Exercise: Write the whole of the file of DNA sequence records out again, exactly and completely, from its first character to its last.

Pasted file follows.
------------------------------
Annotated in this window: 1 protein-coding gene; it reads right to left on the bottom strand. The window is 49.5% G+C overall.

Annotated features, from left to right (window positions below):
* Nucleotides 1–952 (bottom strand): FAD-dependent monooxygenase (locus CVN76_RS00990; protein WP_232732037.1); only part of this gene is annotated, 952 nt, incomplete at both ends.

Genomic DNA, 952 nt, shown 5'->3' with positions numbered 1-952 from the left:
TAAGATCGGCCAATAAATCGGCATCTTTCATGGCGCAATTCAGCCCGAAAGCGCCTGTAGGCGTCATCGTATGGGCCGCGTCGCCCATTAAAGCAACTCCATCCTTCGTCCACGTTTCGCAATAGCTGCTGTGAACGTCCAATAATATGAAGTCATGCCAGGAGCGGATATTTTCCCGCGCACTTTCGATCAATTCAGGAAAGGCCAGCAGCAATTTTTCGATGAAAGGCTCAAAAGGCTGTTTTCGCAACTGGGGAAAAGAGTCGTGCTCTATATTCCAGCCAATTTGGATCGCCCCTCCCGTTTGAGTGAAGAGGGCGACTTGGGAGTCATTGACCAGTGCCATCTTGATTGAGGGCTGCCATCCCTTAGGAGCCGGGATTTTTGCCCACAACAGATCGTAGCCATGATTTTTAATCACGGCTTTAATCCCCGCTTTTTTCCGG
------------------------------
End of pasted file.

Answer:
Annotated in this window: 1 protein-coding gene; it reads right to left on the bottom strand. The window is 49.5% G+C overall.

Annotated features, from left to right (window positions below):
* Nucleotides 1–952 (bottom strand): FAD-dependent monooxygenase (locus CVN76_RS00990; protein WP_232732037.1); only part of this gene is annotated, 952 nt, incomplete at both ends.

Genomic DNA, 952 nt, shown 5'->3' with positions numbered 1-952 from the left:
TAAGATCGGCCAATAAATCGGCATCTTTCATGGCGCAATTCAGCCCGAAAGCGCCTGTAGGCGTCATCGTATGGGCCGCGTCGCCCATTAAAGCAACTCCATCCTTCGTCCACGTTTCGCAATAGCTGCTGTGAACGTCCAATAATATGAAGTCATGCCAGGAGCGGATATTTTCCCGCGCACTTTCGATCAATTCAGGAAAGGCCAGCAGCAATTTTTCGATGAAAGGCTCAAAAGGCTGTTTTCGCAACTGGGGAAAAGAGTCGTGCTCTATATTCCAGCCAATTTGGATCGCCCCTCCCGTTTGAGTGAAGAGGGCGACTTGGGAGTCATTGACCAGTGCCATCTTGATTGAGGGCTGCCATCCCTTAGGAGCCGGGATTTTTGCCCACAACAGATCGTAGCCATGATTTTTAATCACGGCTTTAATCCCCGCTTTTTTCCGG